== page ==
“He kept asking me, ‘When’s it going to be done? When’s it going to be done?’ I said, ‘I’m not rushing. It’s going to be done when it’s done,’” Hovak said.

“When he put it on, it was like he was a changed kid. So many things went through him—like when a young [Inuk] girl gets her first tattoo, that same experience I saw in his eyes, like he just got something so rewarding, that he’ll be proud of. It was more than I expected.”

Hovak said there are many hunters and seamstresses in her family since she tried to teach her kids Inuit cultural values, such as using all parts of harvested animals.

That’s why the back of her son’s parka is made of sealskin scraps from old projects—so that her son can see that value in practice, Hovak said.

“I told him to remember to be proud and never be ashamed to wear fur, it’s part of our culture.”

But still, Hovak said she was surprised at her son’s mature response to the hateful comments that his photo prompted on Facebook.

“That’s something he taught me—he didn’t respond to any of the hateful comments he received. He just said he’s seen everybody come together and show support. So I was like, OK, he’s got it, he’s doing the right thing, for the right reasons, so I can support him 100 per cent.”

More than that, Hovak said she saw her son become a strong and much-needed role model for young Indigenous men when he put that parka on.

“We have so many youth struggling, especially males. There’s so much suicide, so many Indigenous males being incarcerated, we just need to see these strong Indigenous men do something positive and not be ashamed of carrying traditions proudly forward… I had so many tears, watching him. He’s done so much more than I expected. This parka has done so much more than I expected.”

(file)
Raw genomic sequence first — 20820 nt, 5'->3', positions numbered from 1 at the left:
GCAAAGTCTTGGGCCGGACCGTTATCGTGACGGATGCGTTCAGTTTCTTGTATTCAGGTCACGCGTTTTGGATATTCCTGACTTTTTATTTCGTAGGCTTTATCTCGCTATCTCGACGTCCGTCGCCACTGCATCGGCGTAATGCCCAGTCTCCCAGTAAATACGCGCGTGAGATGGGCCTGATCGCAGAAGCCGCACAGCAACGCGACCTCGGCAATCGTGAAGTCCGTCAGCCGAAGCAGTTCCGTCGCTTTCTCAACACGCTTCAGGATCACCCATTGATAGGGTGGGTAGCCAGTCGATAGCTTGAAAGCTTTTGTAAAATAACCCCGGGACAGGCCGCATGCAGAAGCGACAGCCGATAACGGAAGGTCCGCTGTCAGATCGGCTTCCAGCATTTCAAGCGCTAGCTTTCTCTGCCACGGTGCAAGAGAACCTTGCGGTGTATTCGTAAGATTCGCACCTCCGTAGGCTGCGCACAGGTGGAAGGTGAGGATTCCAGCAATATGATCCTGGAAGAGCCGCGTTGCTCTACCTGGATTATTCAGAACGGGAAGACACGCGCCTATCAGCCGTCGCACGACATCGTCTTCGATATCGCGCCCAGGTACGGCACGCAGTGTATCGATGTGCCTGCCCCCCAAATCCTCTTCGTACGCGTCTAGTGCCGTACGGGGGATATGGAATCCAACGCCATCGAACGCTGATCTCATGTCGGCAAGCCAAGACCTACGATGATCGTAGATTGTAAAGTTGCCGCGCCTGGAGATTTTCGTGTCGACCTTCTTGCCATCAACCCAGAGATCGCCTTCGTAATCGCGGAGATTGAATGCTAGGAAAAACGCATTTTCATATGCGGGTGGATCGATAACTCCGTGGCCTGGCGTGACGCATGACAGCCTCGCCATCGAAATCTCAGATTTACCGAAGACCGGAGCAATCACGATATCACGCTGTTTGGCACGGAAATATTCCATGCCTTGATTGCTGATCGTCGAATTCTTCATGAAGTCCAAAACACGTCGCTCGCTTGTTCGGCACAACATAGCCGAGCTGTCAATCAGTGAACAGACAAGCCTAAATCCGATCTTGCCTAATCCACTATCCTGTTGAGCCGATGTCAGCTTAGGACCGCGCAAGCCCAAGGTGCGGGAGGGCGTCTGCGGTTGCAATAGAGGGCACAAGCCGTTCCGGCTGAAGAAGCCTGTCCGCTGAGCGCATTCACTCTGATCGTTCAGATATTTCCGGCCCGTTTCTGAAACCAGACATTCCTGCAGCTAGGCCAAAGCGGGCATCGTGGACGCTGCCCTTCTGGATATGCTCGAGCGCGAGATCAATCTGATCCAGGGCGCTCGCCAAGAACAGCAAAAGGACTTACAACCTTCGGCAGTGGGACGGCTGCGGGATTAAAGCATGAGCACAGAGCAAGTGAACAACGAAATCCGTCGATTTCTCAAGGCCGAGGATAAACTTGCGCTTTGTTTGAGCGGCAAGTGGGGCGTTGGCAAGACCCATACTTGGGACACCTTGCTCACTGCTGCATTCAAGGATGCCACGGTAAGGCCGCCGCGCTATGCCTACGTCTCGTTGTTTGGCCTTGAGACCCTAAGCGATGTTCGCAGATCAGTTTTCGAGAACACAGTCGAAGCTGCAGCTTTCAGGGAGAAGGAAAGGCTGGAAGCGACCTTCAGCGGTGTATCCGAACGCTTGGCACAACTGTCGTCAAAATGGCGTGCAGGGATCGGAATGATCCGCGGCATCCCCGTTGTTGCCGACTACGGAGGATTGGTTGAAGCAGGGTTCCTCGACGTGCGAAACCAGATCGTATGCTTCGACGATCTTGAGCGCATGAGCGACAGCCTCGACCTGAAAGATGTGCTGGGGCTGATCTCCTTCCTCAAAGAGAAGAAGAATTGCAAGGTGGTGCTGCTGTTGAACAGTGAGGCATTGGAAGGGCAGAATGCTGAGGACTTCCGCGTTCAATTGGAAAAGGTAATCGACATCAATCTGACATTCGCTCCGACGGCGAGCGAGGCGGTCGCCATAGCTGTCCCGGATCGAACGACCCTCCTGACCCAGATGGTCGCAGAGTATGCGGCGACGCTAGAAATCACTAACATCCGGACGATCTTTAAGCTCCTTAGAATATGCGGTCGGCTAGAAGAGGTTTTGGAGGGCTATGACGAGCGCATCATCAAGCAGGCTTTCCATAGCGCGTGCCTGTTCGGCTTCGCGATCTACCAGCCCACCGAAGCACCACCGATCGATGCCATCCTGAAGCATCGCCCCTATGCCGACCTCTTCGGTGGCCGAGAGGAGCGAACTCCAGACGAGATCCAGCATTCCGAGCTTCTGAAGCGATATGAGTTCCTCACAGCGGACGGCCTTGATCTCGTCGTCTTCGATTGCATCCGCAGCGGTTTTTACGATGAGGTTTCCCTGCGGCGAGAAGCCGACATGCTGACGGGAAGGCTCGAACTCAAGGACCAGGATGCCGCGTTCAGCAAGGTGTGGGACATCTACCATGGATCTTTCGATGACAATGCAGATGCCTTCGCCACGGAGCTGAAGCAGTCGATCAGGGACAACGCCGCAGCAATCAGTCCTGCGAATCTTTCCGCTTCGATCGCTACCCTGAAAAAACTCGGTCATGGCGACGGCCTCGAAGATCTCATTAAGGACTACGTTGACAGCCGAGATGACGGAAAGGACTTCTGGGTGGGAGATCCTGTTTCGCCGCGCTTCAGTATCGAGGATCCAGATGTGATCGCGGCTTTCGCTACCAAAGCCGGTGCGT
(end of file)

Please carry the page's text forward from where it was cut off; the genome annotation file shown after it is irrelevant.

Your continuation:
Despite the negative backlash on Facebook, Hovak said her son showed that he is an “incredible kid with a strong, positive mind who cares for our culture.”

“As Inuit, there’s so much that’s been taken away from us, it’s so nice to see him hang on to our culture and embrace it.”

Braden said he likes the parka so much that he said he plans to wear it “at least a couple times a week. More than a couple times a week. Whenever I go out, really.”

“My friends at school think the parka is pretty awesome. They think it’s pretty funny that I’m getting all this attention. It’s kinda funny and wild, really.”

Braden said he plans to go to university when he’s finished his final year at Sir John Franklin High School, where his mom said he has won an award for athlete of the year every year he’s been at the school.

But at this point, Braden doesn’t know what he wants to study and wants to “keep [his] options open.”

Facebook did not respond to a request for comment by Nunatsiaq News by publication time.

Tagaq, however, did respond with a statement to Nunatsiaq News:

Over the years it has become apparent that anti-sealers are not aware of Inuit culture or history, and where we sit on a socio-economic standpoint. To be against sealing is to literally be taking food out of children’s mouths. The isolation, the climate, and the colonial process (which included removing us from a nomadic lifestyle by killing off sled dogs and relocating families in order to claim the northwest passage) has cornered us into [a] capitalist environment. We must pay rent. We must pay taxes. We must feed our families. Grocery prices are high because the food is brought up by jet. The sociological ramifications of the residential school program have been the leading cause of trauma. We need money to improve our quality of life to alleviate the dismal statistics that we live under… To see healthy, fed, safe vegans judging us is highly unnerving and insulting. Yet we explain calmly.

To be against sealing is to be against the survival of Inuit.